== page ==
Northern California Nature October 03, 2016
You’ll Never Forget A Trip To These 12 Waterfront Spots In Northern California
You don’t have to be an Olympic swimmer to fall in love with Northern California’s lion share of lakes, rivers and streams. And, you don’t have to own your own boat to enjoy the ocean. There are thousands of ways to kick back and relax alongside the soothing sounds of water. My favorite? Taking it all in as I enjoy a good book. We’ve listed a few of our favorite waterfront spots below. Pick your poison. There’s something for everyone here!
1. Trinity Lake
Once known as Clair Engle Lake, this body of water became what she is today after the county built the Trinity Dam. Thus, her new name. It's the third largest reservoir in California. Its channels thread through the Trinity forest like feathers of an eagle taking flight.
2. Stow Lake
This looks simply magical, like a scene out of a Brothers Grimm fairy tale. But, you can actually find this gem tucked inside Golden Gate Park. When was the last time you enjoyed the water from a bridge like this?
3. Pacific Ocean
The Pacific Ocean is a gentle giant with what looks like a bit of an attitude in this shot. Taken on the shores of Ft. Bragg, we're blessed to be able to be only a hop, skip, and a jump from this massive body of ocean. The water calls to us here.
4. McCloud River
There are three sets of falls here. These would be what are known as the Lower Falls. McCloud is a lovely little town where biking and hiking are common occurrences in these parts. But, we'll just keep that to ourselves.
5. Tenaya Lake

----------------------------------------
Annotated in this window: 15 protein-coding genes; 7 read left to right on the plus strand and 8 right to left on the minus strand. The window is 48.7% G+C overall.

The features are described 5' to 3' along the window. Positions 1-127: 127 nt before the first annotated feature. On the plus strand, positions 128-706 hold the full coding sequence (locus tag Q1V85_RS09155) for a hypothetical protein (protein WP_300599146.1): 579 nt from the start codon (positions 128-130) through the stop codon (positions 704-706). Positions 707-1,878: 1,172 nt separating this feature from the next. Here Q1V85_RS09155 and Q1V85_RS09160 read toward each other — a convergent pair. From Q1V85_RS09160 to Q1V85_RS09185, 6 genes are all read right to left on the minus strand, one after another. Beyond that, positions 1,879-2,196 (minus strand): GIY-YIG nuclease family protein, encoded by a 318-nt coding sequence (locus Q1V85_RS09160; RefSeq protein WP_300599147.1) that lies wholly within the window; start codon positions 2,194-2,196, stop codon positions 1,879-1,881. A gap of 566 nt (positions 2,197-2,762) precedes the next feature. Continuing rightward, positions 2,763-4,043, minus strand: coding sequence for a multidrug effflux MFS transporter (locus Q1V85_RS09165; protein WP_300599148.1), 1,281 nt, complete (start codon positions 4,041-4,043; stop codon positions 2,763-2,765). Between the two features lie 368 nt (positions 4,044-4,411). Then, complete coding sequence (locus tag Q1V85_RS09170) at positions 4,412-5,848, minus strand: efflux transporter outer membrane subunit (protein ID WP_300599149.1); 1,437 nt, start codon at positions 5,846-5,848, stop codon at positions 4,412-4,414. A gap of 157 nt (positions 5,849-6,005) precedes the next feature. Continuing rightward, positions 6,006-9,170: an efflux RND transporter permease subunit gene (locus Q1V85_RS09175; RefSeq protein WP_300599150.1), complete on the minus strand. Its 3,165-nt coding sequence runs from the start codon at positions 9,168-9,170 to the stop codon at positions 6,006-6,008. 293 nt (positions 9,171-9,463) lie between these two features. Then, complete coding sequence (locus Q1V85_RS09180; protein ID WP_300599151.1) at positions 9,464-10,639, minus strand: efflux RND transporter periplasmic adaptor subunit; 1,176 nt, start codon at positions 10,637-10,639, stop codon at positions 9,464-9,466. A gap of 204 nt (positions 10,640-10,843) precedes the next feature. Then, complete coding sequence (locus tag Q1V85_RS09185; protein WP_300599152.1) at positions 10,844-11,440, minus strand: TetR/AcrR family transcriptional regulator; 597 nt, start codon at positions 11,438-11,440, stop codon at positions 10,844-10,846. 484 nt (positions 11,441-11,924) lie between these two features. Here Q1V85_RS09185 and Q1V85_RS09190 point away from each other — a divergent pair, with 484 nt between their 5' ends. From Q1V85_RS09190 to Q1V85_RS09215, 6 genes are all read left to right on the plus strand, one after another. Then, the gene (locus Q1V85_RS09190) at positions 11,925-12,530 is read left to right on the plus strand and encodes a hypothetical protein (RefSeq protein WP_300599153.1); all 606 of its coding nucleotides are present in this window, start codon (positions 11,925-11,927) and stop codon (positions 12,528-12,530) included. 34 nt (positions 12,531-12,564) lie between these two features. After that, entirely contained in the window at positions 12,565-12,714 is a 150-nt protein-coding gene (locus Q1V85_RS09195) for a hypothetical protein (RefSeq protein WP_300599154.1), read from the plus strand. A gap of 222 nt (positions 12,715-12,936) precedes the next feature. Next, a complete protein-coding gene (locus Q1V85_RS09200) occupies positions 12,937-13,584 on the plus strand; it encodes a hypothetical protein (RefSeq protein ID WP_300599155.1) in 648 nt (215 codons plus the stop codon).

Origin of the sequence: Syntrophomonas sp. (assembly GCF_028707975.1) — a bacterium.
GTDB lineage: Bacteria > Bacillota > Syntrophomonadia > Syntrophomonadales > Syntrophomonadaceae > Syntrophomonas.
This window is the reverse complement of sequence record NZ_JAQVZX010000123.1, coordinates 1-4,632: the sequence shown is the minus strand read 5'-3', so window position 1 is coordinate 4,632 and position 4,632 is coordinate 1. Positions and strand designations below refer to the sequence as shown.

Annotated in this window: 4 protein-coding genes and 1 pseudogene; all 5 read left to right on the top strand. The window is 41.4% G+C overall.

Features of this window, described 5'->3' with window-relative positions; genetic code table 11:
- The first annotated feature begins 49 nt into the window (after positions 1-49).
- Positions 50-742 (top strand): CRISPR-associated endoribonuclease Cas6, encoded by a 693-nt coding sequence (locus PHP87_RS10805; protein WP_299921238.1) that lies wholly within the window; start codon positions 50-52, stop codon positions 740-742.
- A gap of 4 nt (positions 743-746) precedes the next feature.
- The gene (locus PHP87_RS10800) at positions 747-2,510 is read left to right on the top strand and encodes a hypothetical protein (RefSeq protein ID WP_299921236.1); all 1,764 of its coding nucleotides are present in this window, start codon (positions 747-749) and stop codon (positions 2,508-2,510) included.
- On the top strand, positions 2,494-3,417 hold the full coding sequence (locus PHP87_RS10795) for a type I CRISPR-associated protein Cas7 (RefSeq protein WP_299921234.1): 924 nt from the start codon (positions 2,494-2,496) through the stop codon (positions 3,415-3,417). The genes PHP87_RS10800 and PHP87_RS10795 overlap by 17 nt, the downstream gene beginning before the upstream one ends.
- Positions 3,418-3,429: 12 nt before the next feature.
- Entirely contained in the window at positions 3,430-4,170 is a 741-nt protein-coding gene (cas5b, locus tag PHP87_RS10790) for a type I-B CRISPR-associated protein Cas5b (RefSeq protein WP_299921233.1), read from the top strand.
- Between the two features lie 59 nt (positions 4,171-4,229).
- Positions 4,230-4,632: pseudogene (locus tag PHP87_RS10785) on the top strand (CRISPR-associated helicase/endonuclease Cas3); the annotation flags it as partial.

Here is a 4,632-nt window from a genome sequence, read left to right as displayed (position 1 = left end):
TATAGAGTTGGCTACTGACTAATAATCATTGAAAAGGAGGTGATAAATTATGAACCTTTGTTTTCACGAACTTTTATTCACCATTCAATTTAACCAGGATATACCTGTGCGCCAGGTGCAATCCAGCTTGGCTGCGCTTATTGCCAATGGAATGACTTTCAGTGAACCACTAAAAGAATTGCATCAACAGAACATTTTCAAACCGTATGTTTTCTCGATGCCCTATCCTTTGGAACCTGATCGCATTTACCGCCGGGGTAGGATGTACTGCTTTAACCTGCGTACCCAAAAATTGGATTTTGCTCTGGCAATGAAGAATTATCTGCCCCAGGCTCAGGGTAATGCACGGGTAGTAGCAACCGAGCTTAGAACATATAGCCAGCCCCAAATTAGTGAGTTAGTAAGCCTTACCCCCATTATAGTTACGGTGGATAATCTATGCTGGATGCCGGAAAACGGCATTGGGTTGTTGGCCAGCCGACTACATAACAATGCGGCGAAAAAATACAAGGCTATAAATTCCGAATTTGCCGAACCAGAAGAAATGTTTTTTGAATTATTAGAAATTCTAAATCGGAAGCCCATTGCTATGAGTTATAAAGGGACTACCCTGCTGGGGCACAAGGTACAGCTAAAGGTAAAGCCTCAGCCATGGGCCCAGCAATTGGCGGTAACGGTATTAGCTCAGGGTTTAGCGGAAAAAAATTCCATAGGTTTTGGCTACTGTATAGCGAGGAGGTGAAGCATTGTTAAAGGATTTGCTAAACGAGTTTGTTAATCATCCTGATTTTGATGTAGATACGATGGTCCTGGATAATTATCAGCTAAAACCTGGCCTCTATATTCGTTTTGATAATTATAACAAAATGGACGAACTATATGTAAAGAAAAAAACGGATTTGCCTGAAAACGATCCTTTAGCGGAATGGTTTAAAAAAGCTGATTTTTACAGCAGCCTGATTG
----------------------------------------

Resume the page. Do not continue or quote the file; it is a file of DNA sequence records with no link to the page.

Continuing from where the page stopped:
If you're in Mariposa stop here! Gorgeous reflections and clouds over the lake make for a great photo as is almost always the case here. Yosemite's Tenaya Lake is located near Tuolumne Meadows in Yosemite National Park, California is a great place to visit when you're in the neighborhood of Yosemite Park.
6. The Bay
This lone boat sits in the San Francisco Bay near the Sausalito shore. I'm not sure there's anything prettier than the sun against the water's edge. Sunrise or sunset, it really doesn't matter. These kind of photos are gold.
7. Mormon Creek
A gentleman named Judge Tuttle discovered gold on the banks of Mormon River in the mid 1800s. He built a log cabin alongside the bank and the town became known as Tuttletown. The creek runs through parts of Tuolomne County including Jamestown and Sonora.
8. Lake Jabu
Lake Jabu has also gone by the name Lake Lucille. Not a ton is known about her because she's pretty off the beaten path. Located in what some call "desolation wilderness" in the El Dorado National Forest, you'll have to really enjoy a good hike to see this spot.
9. Salmon River
The Salmon River is close to 20 miles long and finds its origin in the Trinity Alps. It has two forks that both are contained inside the Klamath National Forest. Like its name, the salmon are free-flowing here. There are no dams to hinder their path. They live as naturally here as intended.
10. Emerald Bay
The next time you find yourself in the Lake Tahoe area, stop by this little gem of a place. Some folks think it's a slice of heaven on earth. There are more photos taken of this body of water than a lot of other places in Northern California. And we can see why.
11. Smith River
The Smith River runs for about 25 miles and through three forests. It's at the most northern part of our state and a town is named after it. Smith River is the town that is considered the wettest in the whole state and averages 70 inches of rain annually compared to the 35 inches for the rest of the state.
12. Sempervirens Falls
Big Basin Redwood State Park is where you can find this beauty. A trip to the park calls for a visit to Sempervirens Falls. The park is a total of 3800 acres of old growth Redwoods and the falls gets its name from the formal name of the Redwoods or "Sequoia Sempervirens." You learn something new everyday, don't you?
So many choices! Why does it have to be this hard? We live in the most amazing part of the country and it’s probably a good thing to struggle with these kinds of questions, right?